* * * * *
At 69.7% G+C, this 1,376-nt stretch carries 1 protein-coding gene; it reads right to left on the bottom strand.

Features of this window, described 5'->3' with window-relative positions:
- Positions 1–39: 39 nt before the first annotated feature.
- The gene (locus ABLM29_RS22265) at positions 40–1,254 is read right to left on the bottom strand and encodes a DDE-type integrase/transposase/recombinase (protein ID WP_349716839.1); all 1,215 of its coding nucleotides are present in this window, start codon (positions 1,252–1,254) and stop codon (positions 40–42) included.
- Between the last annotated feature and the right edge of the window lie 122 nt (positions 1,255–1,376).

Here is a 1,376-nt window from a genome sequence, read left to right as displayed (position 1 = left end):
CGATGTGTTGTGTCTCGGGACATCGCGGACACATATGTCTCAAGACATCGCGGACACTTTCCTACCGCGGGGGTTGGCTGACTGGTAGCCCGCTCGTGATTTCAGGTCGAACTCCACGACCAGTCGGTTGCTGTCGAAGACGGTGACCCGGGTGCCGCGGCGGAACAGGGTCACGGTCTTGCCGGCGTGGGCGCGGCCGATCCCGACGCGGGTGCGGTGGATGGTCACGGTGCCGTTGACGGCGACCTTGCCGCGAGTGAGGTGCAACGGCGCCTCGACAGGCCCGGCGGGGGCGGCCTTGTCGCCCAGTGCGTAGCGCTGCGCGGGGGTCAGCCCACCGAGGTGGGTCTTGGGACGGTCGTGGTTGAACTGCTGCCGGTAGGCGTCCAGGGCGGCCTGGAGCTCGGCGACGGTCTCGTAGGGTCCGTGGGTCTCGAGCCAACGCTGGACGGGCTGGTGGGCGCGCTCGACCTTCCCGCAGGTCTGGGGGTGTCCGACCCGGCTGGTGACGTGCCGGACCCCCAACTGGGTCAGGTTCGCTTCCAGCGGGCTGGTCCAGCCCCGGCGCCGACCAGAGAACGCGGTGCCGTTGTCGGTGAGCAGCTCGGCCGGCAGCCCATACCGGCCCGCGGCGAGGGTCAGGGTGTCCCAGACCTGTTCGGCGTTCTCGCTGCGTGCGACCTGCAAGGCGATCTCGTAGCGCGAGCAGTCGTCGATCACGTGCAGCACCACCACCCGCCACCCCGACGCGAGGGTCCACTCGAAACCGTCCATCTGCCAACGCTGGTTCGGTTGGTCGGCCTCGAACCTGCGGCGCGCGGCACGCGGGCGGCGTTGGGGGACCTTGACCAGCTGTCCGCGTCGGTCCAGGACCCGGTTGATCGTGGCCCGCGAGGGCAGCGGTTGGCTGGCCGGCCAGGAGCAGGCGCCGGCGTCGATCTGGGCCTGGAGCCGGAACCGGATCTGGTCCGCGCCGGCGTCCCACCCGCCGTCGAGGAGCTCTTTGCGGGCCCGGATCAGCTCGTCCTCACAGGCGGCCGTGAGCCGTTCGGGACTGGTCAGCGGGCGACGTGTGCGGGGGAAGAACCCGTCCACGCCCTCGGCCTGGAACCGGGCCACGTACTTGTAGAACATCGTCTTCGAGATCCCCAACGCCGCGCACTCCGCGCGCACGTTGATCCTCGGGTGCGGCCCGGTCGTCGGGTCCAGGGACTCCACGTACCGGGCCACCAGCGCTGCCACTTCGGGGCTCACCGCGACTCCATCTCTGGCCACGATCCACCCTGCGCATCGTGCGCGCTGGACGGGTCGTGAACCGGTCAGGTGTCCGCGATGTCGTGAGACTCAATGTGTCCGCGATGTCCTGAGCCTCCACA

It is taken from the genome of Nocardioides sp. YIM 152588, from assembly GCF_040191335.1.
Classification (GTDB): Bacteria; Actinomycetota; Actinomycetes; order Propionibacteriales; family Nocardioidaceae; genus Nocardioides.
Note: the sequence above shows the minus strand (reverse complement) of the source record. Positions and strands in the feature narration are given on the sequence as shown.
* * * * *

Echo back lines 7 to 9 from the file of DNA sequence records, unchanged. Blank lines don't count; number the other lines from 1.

CGATGTGTTGTGTCTCGGGACATCGCGGACACATATGTCTCAAGACATCGCGGACACTTTCCTACCGCGGGGGTTGGCTGACTGGTAGCCCGCTCGTGATTTCAGGTCGAACTCCACGACCAGTCGGTTGCTGTCGAAGACGGTGACCCGGGTGCCGCGGCGGAACAGGGTCACGGTCTTGCCGGCGTGGGCGCGGCCGATCCCGACGCGGGTGCGGTGGATGGTCACGGTGCCGTTGACGGCGACCTTGCCGCGAGTGAGGTGCAACGGCGCCTCGACAGGCCCGGCGGGGGCGGCCTTGTCGCCCAGTGCGTAGCGCTGCGCGGGGGTCAGCCCACCGAGGTGGGTCTTGGGACGGTCGTGGTTGAACTGCTGCCGGTAGGCGTCCAGGGCGGCCTGGAGCTCGGCGACGGTCTCGTAGGGTCCGTGGGTCTCGAGCCAACGCTGGACGGGCTGGTGGGCGCGCTCGACCTTCCCGCAGGTCTGGGGGTGTCCGACCCGGCTGGTGACGTGCCGGACCCCCAACTGGGTCAGGTTCGCTTCCAGCGGGCTGGTCCAGCCCCGGCGCCGACCAGAGAACGCGGTGCCGTTGTCGGTGAGCAGCTCGGCCGGCAGCCCATACCGGCCCGCGGCGAGGGTCAGGGTGTCCCAGACCTGTTCGGCGTTCTCGCTGCGTGCGACCTGCAAGGCGATCTCGTAGCGCGAGCAGTCGTCGATCACGTGCAGCACCACCACCCGCCACCCCGACGCGAGGGTCCACTCGAAACCGTCCATCTGCCAACGCTGGTTCGGTTGGTCGGCCTCGAACCTGCGGCGCGCGGCACGCGGGCGGCGTTGGGGGACCTTGACCAGCTGTCCGCGTCGGTCCAGGACCCGGTTGATCGTGGCCCGCGAGGGCAGCGGTTGGCTGGCCGGCCAGGAGCAGGCGCCGGCGTCGATCTGGGCCTGGAGCCGGAACCGGATCTGGTCCGCGCCGGCGTCCCACCCGCCGTCGAGGAGCTCTTTGCGGGCCCGGATCAGCTCGTCCTCACAGGCGGCCGTGAGCCGTTCGGGACTGGTCAGCGGGCGACGTGTGCGGGGGAAGAACCCGTCCACGCCCTCGGCCTGGAACCGGGCCACGTACTTGTAGAACATCGTCTTCGAGATCCCCAACGCCGCGCACTCCGCGCGCACGTTGATCCTCGGGTGCGGCCCGGTCGTCGGGTCCAGGGACTCCACGTACCGGGCCACCAGCGCTGCCACTTCGGGGCTCACCGCGACTCCATCTCTGGCCACGATCCACCCTGCGCATCGTGCGCGCTGGACGGGTCGTGAACCGGTCAGGTGTCCGCGATGTCGTGAGACTCAATGTGTCCGCGATGTCCTGAGCCTCCACA

It is taken from the genome of Nocardioides sp. YIM 152588, from assembly GCF_040191335.1.
Classification (GTDB): Bacteria; Actinomycetota; Actinomycetes; order Propionibacteriales; family Nocardioidaceae; genus Nocardioides.